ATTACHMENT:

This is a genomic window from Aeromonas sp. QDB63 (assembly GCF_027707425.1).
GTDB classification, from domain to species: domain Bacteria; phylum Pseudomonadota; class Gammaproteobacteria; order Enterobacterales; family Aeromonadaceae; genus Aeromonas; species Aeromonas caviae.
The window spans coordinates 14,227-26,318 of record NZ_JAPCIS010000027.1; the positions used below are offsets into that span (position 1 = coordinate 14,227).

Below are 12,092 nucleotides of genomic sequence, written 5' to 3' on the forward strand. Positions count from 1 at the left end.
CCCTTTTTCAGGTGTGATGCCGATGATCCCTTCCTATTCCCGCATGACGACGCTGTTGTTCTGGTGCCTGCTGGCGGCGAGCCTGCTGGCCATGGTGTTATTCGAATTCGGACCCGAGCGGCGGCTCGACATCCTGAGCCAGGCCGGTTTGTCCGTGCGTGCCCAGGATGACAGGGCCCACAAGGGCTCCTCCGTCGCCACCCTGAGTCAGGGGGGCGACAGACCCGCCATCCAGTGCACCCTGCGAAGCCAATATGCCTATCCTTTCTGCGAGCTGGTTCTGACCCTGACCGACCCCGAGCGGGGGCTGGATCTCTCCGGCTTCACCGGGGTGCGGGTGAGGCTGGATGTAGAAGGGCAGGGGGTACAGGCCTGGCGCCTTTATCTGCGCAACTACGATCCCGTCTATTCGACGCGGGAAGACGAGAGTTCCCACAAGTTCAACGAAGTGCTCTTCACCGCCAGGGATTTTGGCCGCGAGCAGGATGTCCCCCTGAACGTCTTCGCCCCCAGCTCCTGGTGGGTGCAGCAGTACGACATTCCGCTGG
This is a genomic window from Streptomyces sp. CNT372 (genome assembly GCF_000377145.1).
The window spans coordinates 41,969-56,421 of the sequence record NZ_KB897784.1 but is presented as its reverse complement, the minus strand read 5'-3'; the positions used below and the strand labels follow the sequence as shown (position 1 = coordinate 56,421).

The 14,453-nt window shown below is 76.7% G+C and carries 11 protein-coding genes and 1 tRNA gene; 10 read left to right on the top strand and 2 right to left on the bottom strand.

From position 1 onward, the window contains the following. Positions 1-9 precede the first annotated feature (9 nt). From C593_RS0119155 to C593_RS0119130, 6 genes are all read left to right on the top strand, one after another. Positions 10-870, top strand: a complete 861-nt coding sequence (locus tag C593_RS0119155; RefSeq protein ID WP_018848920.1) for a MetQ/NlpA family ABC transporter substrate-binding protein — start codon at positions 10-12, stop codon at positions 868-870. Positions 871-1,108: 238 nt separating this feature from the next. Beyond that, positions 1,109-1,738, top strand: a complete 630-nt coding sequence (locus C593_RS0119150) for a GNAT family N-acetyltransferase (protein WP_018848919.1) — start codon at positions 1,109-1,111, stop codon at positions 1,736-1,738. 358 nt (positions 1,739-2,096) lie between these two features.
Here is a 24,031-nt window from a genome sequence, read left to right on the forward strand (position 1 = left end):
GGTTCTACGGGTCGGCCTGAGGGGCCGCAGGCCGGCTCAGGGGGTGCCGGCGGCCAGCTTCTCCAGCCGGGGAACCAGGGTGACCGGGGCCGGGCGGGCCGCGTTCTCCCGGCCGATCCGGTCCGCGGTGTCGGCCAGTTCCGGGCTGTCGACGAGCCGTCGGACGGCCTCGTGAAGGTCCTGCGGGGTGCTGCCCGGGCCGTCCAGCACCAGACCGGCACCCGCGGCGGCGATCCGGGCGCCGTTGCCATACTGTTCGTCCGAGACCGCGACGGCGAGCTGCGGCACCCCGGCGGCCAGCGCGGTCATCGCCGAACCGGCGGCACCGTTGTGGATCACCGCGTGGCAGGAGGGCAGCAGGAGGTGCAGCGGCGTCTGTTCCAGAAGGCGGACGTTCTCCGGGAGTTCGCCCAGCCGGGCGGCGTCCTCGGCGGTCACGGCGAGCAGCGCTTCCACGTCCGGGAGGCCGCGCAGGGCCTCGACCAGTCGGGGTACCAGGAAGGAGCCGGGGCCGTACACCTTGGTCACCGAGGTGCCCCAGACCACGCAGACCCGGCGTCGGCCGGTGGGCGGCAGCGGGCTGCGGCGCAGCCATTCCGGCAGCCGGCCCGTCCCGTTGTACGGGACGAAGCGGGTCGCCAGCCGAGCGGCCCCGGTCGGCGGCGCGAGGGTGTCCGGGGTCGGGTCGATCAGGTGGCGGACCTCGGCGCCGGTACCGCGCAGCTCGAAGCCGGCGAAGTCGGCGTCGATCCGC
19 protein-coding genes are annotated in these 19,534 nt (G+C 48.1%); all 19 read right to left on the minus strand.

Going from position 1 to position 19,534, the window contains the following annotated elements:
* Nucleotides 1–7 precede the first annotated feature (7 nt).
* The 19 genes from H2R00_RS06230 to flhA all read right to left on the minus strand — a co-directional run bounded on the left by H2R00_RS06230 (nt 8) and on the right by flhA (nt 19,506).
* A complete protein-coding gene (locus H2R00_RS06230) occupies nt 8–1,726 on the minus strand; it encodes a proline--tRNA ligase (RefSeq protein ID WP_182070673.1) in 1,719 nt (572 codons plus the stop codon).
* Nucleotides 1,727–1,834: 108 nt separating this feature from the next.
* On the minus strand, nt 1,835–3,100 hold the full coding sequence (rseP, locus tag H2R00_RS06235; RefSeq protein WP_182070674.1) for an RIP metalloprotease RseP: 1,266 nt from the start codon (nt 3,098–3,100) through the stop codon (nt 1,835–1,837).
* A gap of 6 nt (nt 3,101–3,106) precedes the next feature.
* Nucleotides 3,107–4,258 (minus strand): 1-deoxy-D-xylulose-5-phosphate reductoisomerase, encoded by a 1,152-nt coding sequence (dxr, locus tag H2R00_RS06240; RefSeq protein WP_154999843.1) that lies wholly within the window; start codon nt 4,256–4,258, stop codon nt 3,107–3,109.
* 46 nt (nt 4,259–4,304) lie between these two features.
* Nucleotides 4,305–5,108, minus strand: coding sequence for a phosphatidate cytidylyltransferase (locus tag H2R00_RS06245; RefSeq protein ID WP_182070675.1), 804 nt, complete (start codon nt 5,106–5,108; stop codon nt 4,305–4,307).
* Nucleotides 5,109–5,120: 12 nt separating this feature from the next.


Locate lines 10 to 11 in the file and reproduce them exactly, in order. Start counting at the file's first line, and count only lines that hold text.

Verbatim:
Here is a 24,031-nt window from a genome sequence, read left to right on the forward strand (position 1 = left end):
GGTTCTACGGGTCGGCCTGAGGGGCCGCAGGCCGGCTCAGGGGGTGCCGGCGGCCAGCTTCTCCAGCCGGGGAACCAGGGTGACCGGGGCCGGGCGGGCCGCGTTCTCCCGGCCGATCCGGTCCGCGGTGTCGGCCAGTTCCGGGCTGTCGACGAGCCGTCGGACGGCCTCGTGAAGGTCCTGCGGGGTGCTGCCCGGGCCGTCCAGCACCAGACCGGCACCCGCGGCGGCGATCCGGGCGCCGTTGCCATACTGTTCGTCCGAGACCGCGACGGCGAGCTGCGGCACCCCGGCGGCCAGCGCGGTCATCGCCGAACCGGCGGCACCGTTGTGGATCACCGCGTGGCAGGAGGGCAGCAGGAGGTGCAGCGGCGTCTGTTCCAGAAGGCGGACGTTCTCCGGGAGTTCGCCCAGCCGGGCGGCGTCCTCGGCGGTCACGGCGAGCAGCGCTTCCACGTCCGGGAGGCCGCGCAGGGCCTCGACCAGTCGGGGTACCAGGAAGGAGCCGGGGCCGTACACCTTGGTCACCGAGGTGCCCCAGACCACGCAGACCCGGCGTCGGCCGGTGGGCGGCAGCGGGCTGCGGCGCAGCCATTCCGGCAGCCGGCCCGTCCCGTTGTACGGGACGAAGCGGGTCGCCAGCCGAGCGGCCCCGGTCGGCGGCGCGAGGGTGTCCGGGGTCGGGTCGATCAGGTGGCGGACCTCGGCGCCGGTACCGCGCAGCTCGAAGCCGGCGAAGTCGGCGTCGATCCGC